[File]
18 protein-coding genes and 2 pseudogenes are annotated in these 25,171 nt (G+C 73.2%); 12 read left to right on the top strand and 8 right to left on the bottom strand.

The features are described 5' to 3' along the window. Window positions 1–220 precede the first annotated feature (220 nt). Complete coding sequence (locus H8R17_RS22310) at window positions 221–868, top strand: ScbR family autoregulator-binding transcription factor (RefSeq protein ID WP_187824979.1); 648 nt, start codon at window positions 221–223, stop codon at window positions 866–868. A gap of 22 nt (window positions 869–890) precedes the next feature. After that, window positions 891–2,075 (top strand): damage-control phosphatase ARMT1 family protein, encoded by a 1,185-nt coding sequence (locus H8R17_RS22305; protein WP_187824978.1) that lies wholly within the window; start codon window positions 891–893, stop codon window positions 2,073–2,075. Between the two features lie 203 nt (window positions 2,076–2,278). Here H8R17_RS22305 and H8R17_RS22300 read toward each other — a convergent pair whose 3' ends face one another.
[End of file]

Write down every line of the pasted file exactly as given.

18 protein-coding genes and 2 pseudogenes are annotated in these 25,171 nt (G+C 73.2%); 12 read left to right on the top strand and 8 right to left on the bottom strand.

The features are described 5' to 3' along the window. Window positions 1–220 precede the first annotated feature (220 nt). Complete coding sequence (locus H8R17_RS22310) at window positions 221–868, top strand: ScbR family autoregulator-binding transcription factor (RefSeq protein ID WP_187824979.1); 648 nt, start codon at window positions 221–223, stop codon at window positions 866–868. A gap of 22 nt (window positions 869–890) precedes the next feature. After that, window positions 891–2,075 (top strand): damage-control phosphatase ARMT1 family protein, encoded by a 1,185-nt coding sequence (locus H8R17_RS22305; protein WP_187824978.1) that lies wholly within the window; start codon window positions 891–893, stop codon window positions 2,073–2,075. Between the two features lie 203 nt (window positions 2,076–2,278). Here H8R17_RS22305 and H8R17_RS22300 read toward each other — a convergent pair whose 3' ends face one another.